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Silicon Valley: The Capital of Venture Capital - Spencer E. Ante (BusinessWeek)
Date: 2/4/2009
Length: 4 minutes
Speaker(s): Spencer E. Ante
Sources: Stanford Technology Ventures Program
Description: How did Silicon Valley come to own the tech industry? BusinessWeek's Spencer Ante offers a historical perspective on the Valley's success positioning and usurping of the East Coast's market dominance. Ante credits a number of
factors for the shift westward, including Frederick Terman, a greater acceptance of ethnic diversity, and abundant higher education. Venture firms that arose in the 1960's and 1970's, including Kleiner Perkins and Sequoia Capital, are still
among the nation's most successful today.

Other Videos in Series

George Doriot and the History of Venture Capital - Spencer E. Ante (BusinessWeek)
Spencer E. Ante
2/4/2009
Summary: The emergence of modern venture capital dates to the post-WWII era, and, despite Silicon Valley's dominance in the field today, it was born on the East Coast. BusinessWeek editor Spencer Ante offers a history of corporate
investment structures. The notion of investing in a business with money obtained beyond one's personal family - the very crux of this high-stakes business segment today - was a demoncratization of the business world hitherto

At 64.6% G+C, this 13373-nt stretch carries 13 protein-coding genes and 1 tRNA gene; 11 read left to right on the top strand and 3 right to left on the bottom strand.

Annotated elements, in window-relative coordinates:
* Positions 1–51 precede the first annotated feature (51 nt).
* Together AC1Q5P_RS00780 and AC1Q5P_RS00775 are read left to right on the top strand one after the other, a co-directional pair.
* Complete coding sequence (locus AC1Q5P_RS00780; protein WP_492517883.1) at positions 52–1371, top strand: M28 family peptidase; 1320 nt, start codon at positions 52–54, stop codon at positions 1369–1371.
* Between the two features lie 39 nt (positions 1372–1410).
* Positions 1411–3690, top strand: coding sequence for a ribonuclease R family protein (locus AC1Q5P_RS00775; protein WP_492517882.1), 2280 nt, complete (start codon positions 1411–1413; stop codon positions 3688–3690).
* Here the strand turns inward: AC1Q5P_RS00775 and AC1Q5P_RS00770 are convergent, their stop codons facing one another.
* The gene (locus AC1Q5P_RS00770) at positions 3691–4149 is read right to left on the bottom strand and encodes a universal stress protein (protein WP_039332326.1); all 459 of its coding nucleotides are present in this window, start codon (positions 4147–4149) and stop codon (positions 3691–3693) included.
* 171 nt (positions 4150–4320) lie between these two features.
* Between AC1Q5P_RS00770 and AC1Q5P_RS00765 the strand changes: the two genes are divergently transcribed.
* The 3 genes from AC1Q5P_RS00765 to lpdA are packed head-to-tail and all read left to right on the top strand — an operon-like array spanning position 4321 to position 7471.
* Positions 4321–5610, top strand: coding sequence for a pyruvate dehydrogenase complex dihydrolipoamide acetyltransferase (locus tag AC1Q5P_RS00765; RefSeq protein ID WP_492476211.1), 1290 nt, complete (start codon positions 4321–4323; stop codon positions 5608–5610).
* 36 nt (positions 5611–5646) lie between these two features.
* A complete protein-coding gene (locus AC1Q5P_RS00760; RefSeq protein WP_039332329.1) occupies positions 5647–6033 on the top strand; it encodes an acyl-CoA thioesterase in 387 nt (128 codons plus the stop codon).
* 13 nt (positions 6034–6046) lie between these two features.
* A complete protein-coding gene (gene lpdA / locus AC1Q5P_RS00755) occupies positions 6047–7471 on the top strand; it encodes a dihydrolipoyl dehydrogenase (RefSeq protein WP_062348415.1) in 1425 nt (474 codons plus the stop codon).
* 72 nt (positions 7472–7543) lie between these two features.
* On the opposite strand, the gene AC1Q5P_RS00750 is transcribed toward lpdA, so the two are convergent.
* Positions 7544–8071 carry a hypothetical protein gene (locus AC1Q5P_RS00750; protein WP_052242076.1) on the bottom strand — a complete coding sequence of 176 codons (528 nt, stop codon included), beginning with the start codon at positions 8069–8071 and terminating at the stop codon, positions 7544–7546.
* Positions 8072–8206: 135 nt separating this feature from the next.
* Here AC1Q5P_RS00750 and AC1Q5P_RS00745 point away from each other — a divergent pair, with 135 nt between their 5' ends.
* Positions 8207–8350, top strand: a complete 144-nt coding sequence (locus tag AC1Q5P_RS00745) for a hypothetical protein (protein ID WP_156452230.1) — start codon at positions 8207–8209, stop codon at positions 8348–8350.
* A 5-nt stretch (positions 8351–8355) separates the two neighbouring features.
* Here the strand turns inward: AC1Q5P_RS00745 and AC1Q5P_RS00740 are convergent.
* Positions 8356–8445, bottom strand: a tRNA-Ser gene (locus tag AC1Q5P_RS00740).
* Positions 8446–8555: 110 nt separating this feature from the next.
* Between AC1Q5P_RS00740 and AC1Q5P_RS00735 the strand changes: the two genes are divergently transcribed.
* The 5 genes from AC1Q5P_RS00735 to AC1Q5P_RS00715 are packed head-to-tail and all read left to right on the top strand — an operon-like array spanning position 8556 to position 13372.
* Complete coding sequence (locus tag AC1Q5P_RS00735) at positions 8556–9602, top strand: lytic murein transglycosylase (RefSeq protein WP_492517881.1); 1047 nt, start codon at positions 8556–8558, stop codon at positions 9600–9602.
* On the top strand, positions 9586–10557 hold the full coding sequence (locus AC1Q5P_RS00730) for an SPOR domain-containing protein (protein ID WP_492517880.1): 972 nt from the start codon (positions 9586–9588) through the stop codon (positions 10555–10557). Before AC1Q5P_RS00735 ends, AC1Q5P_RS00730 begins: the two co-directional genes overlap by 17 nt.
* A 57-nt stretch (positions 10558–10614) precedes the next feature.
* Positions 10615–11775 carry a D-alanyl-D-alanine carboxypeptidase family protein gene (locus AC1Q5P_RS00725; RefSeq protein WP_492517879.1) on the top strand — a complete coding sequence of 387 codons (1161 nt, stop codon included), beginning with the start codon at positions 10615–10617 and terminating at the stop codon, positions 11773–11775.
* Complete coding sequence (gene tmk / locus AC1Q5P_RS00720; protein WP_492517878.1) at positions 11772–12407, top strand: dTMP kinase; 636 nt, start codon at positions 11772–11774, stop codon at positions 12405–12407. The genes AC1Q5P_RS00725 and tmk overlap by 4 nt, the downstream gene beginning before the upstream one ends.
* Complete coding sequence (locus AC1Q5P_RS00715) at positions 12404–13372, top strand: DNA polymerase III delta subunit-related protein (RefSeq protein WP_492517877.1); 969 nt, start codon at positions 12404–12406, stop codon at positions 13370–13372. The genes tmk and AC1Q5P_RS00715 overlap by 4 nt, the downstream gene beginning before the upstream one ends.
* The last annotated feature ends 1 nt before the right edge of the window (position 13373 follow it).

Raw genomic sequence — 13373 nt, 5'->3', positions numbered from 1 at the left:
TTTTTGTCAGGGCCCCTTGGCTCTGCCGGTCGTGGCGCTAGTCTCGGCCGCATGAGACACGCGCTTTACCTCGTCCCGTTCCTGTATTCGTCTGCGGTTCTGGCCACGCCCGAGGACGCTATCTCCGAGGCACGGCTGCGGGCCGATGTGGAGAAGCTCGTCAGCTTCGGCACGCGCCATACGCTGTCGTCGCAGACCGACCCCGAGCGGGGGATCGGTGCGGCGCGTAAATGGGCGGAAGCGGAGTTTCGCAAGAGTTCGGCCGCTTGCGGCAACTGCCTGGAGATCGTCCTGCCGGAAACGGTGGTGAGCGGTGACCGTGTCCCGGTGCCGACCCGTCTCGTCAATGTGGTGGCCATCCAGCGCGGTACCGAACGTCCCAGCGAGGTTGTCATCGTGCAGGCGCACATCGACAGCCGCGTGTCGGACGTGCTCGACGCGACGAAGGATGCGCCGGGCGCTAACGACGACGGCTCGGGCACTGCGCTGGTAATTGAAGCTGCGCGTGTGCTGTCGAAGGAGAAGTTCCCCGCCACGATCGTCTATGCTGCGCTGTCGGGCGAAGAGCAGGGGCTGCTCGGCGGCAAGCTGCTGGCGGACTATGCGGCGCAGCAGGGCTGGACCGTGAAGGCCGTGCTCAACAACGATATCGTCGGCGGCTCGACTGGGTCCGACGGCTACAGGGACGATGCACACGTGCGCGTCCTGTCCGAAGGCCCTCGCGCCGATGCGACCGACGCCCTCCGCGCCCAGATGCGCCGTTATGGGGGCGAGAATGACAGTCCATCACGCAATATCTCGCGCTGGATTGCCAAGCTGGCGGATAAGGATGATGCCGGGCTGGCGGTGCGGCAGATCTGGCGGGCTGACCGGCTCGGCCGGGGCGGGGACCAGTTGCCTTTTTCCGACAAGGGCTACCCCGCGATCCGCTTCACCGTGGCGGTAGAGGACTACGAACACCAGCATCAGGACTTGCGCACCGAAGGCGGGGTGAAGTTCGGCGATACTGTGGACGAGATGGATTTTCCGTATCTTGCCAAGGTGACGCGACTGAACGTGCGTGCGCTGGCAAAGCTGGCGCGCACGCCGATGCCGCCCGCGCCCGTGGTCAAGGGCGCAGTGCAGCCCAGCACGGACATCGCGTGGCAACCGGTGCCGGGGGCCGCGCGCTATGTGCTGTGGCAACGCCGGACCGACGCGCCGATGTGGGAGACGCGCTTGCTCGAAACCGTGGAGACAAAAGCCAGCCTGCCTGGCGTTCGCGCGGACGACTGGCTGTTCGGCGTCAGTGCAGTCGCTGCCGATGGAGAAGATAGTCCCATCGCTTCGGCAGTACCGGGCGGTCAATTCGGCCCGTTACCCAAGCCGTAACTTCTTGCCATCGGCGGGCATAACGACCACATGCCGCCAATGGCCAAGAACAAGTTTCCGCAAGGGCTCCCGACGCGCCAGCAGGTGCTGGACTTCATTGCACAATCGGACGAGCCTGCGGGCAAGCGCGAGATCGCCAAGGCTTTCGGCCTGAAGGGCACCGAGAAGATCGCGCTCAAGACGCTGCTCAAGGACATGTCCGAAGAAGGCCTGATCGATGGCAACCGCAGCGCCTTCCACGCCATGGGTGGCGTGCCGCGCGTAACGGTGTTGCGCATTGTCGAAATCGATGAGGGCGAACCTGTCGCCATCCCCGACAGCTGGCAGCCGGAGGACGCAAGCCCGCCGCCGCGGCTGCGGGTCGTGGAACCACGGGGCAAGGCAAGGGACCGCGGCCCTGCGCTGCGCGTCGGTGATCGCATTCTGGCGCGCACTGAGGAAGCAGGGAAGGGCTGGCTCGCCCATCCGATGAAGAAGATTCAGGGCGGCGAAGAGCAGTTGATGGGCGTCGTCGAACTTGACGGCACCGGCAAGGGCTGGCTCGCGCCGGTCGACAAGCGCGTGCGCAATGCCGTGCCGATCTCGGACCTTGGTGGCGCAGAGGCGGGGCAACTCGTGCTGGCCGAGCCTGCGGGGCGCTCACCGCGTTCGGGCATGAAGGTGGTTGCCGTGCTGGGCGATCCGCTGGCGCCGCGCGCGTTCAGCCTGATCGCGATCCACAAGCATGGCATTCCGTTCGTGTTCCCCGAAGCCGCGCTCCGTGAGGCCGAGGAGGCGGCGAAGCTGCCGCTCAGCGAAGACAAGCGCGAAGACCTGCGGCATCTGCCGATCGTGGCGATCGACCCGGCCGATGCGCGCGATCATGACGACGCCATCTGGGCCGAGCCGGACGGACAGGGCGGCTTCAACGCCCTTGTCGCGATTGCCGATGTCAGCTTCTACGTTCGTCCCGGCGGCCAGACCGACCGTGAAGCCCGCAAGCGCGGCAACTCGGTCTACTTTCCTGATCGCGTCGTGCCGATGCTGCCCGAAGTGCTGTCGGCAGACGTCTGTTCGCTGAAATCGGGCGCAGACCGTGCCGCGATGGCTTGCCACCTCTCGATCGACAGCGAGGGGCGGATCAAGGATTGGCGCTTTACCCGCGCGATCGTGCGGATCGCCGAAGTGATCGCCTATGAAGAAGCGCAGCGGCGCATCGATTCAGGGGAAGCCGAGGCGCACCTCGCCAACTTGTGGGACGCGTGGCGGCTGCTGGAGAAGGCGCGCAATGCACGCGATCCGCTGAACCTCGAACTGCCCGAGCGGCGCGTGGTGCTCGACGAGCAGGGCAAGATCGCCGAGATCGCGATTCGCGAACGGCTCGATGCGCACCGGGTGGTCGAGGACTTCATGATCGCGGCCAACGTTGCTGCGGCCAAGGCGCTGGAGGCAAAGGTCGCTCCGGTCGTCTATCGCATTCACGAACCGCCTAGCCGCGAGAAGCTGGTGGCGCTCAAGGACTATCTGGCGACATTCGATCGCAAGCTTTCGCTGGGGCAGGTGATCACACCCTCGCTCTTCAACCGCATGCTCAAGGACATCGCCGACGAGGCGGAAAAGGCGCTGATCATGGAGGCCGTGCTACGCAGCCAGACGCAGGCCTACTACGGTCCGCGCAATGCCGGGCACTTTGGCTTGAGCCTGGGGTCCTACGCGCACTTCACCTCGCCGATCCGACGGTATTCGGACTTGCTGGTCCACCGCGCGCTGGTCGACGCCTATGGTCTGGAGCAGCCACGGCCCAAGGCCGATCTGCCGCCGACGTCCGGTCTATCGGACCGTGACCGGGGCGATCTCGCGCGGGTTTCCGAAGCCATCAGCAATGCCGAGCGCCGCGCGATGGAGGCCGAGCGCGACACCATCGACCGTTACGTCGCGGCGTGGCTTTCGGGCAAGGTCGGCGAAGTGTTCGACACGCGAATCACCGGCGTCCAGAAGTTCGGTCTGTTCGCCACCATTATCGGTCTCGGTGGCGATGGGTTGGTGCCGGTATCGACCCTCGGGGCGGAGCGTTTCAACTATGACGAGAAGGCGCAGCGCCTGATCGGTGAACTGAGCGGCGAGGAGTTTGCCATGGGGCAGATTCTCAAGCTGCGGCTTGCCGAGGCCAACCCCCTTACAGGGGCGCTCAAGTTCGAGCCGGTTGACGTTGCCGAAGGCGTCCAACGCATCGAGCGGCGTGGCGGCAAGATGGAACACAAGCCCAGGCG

unseen. Watch More
Silicon Valley: The Capital of Venture Capital - Spencer E. Ante (BusinessWeek)
Spencer E. Ante
2/4/2009
Summary: How did Silicon Valley come to own the tech industry? BusinessWeek's Spencer Ante offers a historical perspective on the Valley's success positioning and usurping of the East Coast's market dominance. Ante credits a number of
factors for the shift westward, including Frederick Terman, a greater acceptance of ethnic diversity, and abundant higher education. Venture firms that arose in the 1960's and 1970's, including Kleiner Perkins and Sequoia Capital, are still
among the nation's most successful today. Watch More
Venture Capital's Historic Home Run - Spencer E. Ante (BusinessWeek)
Spencer E. Ante
2/4/2009
Summary: From a $70,000 investment, the Digital Equipment Corporation evolved into a multi-million dollar entity, entitling its investors to the fruits of a 70,000 percent ROI. This, says author and BusinessWeek editor Spencer Ante, was
the first home run in the field of venture capital, and the first inkling that this sector could earn its own secure financial standing. Watch More

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